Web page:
August 20, 2014 By Wallin & Klarich

A bill that would have begun regulation of medical marijuana dispensaries in California and required dispensaries to get state licenses before opening stalled in the California State Assembly. 1

Senate Bill 1262 was initially approved by the California State Senate, but it was blocked by the Assembly Appropriations Committee before it could move on to the governor for final approval. Officials are expected to try advancing a similar bill next year. 2

Requiring Medical Marijuana Dispensaries to Get a State License (Senate Bill 1262)

Introduced by State Senator Lou Correa, SB 1262 would have required medical marijuana dispensaries to get a license from the state in order to conduct business and have cities where medical marijuana dispensaries are located sign off on any such licenses. 3 Federal%20Crimes%20vs.%20State%20Crimes%20-%20California%20Federal%20Attorney.jpg

In order to create a licensing system and standards for cultivating, transporting and providing medical marijuana, a Bureau of Medical Marijuana Regulation would have been created within the Department of Consumer Affairs. Similar bills that have also failed had the Department of Alcoholic Beverage Control regulating marijuana.

The bill would have allowed local governments to tax medical marijuana and develop their own regulations.

It also called for guidelines to ensure that physicians recommend marijuana only after real examinations and prohibit physicians from having a financial interest in medical marijuana dispensaries. 4

Financial Impact of Regulating California Medical Marijuana Industry

The bill would have helped regulate an industry that many people believe has been poorly regulated since medical marijuana was approved by voters in 1996. 5 In California, the medical marijuana industry is a $1.8 billion industry. 6

Passing the bill into law would have had an immediate financial impact on the state, but taxes generated from regulating marijuana would have made up for it quickly.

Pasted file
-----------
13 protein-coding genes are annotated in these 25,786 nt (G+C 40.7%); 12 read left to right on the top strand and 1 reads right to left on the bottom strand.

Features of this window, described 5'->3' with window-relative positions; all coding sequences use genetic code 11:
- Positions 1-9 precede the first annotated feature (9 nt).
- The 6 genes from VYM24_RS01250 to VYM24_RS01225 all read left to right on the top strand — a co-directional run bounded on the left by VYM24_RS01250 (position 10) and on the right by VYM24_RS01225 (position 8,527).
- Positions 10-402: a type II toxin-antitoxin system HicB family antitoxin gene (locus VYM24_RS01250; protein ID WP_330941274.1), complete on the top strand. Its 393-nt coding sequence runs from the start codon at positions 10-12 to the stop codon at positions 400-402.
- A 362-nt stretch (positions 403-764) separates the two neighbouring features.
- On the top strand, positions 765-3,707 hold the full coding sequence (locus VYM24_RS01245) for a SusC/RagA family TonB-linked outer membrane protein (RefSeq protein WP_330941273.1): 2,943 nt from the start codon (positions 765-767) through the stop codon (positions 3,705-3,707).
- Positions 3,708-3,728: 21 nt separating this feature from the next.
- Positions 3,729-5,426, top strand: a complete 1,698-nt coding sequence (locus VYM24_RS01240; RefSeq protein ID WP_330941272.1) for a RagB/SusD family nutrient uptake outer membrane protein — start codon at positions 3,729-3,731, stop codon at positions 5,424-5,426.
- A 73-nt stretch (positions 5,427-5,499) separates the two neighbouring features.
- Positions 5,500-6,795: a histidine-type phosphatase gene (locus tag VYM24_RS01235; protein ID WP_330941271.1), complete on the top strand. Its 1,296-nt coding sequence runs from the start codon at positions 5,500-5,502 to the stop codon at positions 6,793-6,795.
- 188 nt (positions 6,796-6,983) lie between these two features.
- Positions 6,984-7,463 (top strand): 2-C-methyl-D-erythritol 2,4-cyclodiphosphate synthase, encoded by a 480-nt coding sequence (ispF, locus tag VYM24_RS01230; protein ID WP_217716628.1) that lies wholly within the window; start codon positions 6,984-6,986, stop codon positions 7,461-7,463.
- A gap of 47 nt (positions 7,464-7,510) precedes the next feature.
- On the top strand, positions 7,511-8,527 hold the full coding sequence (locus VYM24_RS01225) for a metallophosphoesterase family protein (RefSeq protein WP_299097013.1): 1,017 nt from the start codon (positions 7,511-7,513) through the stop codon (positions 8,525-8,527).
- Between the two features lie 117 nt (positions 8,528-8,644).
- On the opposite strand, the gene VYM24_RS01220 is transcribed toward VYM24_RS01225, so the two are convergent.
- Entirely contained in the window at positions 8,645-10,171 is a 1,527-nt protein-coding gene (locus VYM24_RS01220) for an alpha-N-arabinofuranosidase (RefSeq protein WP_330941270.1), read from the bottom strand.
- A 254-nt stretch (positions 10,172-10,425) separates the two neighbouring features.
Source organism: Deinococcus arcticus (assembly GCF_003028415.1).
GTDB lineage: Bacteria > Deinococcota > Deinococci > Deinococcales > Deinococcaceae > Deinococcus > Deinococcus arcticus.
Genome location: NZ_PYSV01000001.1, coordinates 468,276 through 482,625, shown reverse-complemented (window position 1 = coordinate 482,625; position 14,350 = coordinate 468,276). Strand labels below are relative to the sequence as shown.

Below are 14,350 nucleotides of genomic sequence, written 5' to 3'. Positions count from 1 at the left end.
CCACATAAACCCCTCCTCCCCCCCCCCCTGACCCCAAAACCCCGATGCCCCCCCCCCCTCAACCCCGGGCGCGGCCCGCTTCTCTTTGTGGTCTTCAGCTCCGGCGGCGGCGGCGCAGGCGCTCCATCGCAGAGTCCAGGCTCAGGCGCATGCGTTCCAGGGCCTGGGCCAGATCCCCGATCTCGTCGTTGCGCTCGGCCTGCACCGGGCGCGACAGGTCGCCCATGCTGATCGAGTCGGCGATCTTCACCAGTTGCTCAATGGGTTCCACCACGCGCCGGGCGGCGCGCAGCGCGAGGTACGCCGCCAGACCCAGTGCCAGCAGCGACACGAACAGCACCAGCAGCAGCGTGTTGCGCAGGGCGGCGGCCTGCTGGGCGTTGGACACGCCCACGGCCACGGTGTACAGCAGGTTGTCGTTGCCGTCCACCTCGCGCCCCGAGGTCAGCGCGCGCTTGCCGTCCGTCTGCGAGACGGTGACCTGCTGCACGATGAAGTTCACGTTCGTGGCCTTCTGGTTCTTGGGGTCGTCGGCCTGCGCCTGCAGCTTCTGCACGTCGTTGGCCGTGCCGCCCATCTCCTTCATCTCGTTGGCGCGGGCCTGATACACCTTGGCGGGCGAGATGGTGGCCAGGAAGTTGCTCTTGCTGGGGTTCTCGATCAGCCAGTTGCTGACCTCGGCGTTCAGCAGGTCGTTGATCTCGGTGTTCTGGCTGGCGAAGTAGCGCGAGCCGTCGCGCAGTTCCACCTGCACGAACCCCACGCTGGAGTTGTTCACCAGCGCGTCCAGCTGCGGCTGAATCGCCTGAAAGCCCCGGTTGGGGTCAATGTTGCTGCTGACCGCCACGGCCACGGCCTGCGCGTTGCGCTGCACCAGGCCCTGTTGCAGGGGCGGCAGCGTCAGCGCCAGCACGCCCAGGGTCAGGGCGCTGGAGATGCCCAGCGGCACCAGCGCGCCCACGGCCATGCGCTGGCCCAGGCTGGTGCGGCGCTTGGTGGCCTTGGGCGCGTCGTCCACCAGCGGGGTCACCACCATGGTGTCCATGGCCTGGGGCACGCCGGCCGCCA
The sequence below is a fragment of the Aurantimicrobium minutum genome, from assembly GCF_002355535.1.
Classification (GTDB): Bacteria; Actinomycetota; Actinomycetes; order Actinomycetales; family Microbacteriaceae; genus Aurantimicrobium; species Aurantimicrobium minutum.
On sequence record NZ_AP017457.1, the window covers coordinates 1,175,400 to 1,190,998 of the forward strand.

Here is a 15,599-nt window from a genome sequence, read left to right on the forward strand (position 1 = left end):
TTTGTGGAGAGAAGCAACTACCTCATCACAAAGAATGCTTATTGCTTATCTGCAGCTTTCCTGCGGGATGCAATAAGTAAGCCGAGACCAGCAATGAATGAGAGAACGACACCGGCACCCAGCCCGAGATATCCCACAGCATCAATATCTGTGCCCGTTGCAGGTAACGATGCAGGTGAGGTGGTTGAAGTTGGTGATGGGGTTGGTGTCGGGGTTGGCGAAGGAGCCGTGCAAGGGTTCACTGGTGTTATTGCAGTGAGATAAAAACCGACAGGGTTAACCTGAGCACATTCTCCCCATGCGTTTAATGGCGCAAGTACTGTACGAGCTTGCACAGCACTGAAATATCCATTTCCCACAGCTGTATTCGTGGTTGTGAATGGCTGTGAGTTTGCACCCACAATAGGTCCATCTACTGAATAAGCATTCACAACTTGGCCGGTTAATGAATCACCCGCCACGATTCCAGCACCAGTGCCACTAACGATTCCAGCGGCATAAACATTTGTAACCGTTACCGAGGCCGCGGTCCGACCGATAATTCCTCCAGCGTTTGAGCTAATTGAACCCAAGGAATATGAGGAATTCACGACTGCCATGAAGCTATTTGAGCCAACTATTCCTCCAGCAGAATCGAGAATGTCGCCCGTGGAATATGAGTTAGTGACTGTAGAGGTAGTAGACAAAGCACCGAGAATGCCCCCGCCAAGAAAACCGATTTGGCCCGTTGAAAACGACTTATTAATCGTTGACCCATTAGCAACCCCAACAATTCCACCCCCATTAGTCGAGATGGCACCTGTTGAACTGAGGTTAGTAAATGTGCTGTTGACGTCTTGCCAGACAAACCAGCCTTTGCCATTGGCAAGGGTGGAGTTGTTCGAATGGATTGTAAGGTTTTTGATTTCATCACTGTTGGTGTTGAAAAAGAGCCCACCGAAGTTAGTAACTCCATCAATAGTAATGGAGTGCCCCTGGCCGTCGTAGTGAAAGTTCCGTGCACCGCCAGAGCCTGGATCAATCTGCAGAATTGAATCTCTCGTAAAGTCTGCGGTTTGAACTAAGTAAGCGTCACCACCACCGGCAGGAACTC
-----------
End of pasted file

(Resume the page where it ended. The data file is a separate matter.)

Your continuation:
An analysis conducted by the Assembly Appropriations estimated setting up a Bureau of Medical Marijuana would have cost $20 million. However, if the bill had been approved, it could have resulted in about $400 million in sales taxes generated in California each year.

Despite the bill’s potential financial impact, stalwarts believed that were too many revisions to the bill and it included too many additional provisions to be passed into law. The most objections came from the California National Organization for the Reform of Marijuana Laws and the Drug Policy Alliance.

Among the complaints, proponents of the bill disagreed with provisions discouraging people with prior felonies from obtaining licenses and with having the Department of Consumer Affairs manage the program.

Do You Think California Should Regulate Medical Marijuana?

While Senate Bill 1262 was not passed into law, the topic of regulating medical marijuana remains a highly controversial issue. What do you think about Senate Bill 1262? Did the California State Assembly make a mistake by failing to pass the bill into law? Should medical marijuana dispensaries be required to get a license before conducting business?

Wallin & Klarich would like to hear your thoughts about this controversial issue. Please leave your comments below or join the conversation on Facebook.

1. []

2. [Bills on crack cocaine, medicinal pot advance in California, May 28, 2014,]

3. [Id.]

4. [Id.]

5. [Id.]

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